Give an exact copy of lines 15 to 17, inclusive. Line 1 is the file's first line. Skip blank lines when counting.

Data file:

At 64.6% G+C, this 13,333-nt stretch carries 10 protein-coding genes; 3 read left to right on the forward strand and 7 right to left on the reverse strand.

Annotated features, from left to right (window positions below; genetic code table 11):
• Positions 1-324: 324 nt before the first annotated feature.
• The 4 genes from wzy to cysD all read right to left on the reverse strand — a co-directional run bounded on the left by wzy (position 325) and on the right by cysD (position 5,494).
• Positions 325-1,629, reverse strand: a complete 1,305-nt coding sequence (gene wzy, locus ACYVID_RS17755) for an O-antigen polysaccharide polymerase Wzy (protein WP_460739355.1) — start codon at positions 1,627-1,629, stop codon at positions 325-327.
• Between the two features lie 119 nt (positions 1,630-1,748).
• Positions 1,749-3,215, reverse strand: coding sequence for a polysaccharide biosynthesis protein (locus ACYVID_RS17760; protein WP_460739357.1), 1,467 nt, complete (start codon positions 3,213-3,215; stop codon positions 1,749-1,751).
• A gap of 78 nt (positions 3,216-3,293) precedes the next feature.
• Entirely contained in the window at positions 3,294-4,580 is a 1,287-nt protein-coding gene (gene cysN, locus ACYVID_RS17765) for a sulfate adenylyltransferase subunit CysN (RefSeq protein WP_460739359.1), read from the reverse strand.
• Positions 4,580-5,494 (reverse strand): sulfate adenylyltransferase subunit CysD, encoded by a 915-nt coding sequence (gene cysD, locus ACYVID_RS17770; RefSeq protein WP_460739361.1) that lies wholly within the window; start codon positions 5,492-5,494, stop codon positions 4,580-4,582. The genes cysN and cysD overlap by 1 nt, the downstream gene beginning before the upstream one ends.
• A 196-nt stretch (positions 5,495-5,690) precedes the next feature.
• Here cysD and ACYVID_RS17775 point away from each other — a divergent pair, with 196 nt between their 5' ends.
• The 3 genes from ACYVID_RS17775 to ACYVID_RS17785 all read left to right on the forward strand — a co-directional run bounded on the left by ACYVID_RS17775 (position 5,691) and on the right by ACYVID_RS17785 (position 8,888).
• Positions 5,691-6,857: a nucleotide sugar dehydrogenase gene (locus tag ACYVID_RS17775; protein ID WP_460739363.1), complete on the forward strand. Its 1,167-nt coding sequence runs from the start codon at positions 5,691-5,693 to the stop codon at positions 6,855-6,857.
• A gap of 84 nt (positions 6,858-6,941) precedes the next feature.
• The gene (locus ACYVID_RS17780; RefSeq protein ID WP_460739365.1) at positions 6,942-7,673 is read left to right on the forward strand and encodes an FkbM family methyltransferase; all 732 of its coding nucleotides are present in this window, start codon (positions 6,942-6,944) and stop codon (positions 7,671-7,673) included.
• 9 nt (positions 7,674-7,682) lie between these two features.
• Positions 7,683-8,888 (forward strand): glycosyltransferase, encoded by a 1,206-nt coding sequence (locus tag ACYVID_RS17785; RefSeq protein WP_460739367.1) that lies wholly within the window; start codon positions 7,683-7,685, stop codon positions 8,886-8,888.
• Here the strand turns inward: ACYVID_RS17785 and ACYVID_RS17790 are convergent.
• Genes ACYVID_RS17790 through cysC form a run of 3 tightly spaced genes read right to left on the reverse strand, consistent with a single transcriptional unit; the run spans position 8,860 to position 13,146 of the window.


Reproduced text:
• A gap of 84 nt (positions 6,858-6,941) precedes the next feature.
• The gene (locus ACYVID_RS17780; RefSeq protein ID WP_460739365.1) at positions 6,942-7,673 is read left to right on the forward strand and encodes an FkbM family methyltransferase; all 732 of its coding nucleotides are present in this window, start codon (positions 6,942-6,944) and stop codon (positions 7,671-7,673) included.
• 9 nt (positions 7,674-7,682) lie between these two features.